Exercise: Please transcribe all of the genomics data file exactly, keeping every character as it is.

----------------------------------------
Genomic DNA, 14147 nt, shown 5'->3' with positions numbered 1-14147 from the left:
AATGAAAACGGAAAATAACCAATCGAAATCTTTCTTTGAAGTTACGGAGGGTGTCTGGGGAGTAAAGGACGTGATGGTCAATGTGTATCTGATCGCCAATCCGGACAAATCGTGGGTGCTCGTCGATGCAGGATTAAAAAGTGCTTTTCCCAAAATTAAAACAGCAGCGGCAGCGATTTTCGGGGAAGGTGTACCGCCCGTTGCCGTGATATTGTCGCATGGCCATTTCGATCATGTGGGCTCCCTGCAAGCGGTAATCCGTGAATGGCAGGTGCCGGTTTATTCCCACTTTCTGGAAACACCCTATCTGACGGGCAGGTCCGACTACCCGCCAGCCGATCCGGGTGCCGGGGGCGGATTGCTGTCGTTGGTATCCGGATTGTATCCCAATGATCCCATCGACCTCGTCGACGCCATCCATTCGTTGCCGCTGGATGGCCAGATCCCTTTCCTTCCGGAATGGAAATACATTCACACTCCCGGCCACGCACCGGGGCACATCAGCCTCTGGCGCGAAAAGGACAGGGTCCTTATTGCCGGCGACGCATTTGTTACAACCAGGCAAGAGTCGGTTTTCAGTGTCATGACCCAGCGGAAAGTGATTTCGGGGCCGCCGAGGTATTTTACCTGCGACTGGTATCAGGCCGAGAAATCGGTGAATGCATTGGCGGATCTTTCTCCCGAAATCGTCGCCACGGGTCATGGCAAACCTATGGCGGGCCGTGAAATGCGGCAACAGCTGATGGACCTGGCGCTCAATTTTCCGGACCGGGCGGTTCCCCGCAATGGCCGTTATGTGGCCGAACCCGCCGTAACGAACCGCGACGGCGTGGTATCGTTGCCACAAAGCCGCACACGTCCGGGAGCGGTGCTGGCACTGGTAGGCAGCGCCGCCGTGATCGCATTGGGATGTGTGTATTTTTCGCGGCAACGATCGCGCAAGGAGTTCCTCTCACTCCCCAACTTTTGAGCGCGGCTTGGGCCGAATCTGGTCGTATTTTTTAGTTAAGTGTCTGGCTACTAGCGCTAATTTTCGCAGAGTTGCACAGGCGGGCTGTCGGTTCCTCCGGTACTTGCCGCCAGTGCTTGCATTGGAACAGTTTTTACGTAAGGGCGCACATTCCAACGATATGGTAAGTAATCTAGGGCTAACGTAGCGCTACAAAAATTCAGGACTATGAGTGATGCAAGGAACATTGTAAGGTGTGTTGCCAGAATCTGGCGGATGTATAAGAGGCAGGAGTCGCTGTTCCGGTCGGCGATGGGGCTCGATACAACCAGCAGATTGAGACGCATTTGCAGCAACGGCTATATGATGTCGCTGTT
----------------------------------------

Genomic DNA, 14147 nt, shown 5'->3' with positions numbered 1-14147 from the left:
AATGAAAACGGAAAATAACCAATCGAAATCTTTCTTTGAAGTTACGGAGGGTGTCTGGGGAGTAAAGGACGTGATGGTCAATGTGTATCTGATCGCCAATCCGGACAAATCGTGGGTGCTCGTCGATGCAGGATTAAAAAGTGCTTTTCCCAAAATTAAAACAGCAGCGGCAGCGATTTTCGGGGAAGGTGTACCGCCCGTTGCCGTGATATTGTCGCATGGCCATTTCGATCATGTGGGCTCCCTGCAAGCGGTAATCCGTGAATGGCAGGTGCCGGTTTATTCCCACTTTCTGGAAACACCCTATCTGACGGGCAGGTCCGACTACCCGCCAGCCGATCCGGGTGCCGGGGGCGGATTGCTGTCGTTGGTATCCGGATTGTATCCCAATGATCCCATCGACCTCGTCGACGCCATCCATTCGTTGCCGCTGGATGGCCAGATCCCTTTCCTTCCGGAATGGAAATACATTCACACTCCCGGCCACGCACCGGGGCACATCAGCCTCTGGCGCGAAAAGGACAGGGTCCTTATTGCCGGCGACGCATTTGTTACAACCAGGCAAGAGTCGGTTTTCAGTGTCATGACCCAGCGGAAAGTGATTTCGGGGCCGCCGAGGTATTTTACCTGCGACTGGTATCAGGCCGAGAAATCGGTGAATGCATTGGCGGATCTTTCTCCCGAAATCGTCGCCACGGGTCATGGCAAACCTATGGCGGGCCGTGAAATGCGGCAACAGCTGATGGACCTGGCGCTCAATTTTCCGGACCGGGCGGTTCCCCGCAATGGCCGTTATGTGGCCGAACCCGCCGTAACGAACCGCGACGGCGTGGTATCGTTGCCACAAAGCCGCACACGTCCGGGAGCGGTGCTGGCACTGGTAGGCAGCGCCGCCGTGATCGCATTGGGATGTGTGTATTTTTCGCGGCAACGATCGCGCAAGGAGTTCCTCTCACTCCCCAACTTTTGAGCGCGGCTTGGGCCGAATCTGGTCGTATTTTTTAGTTAAGTGTCTGGCTACTAGCGCTAATTTTCGCAGAGTTGCACAGGCGGGCTGTCGGTTCCTCCGGTACTTGCCGCCAGTGCTTGCATTGGAACAGTTTTTACGTAAGGGCGCACATTCCAACGATATGGTAAGTAATCTAGGGCTAACGTAGCGCTACAAAAATTCAGGACTATGAGTGATGCAAGGAACATTGTAAGGTGTGTTGCCAGAATCTGGCGGATGTATAAGAGGCAGGAGTCGCTGTTCCGGTCGGCGATGGGGCTCGATACAACCAGCAGATTGAGACGCATTTGCAGCAACGGCTATATGATGTCGCTGTT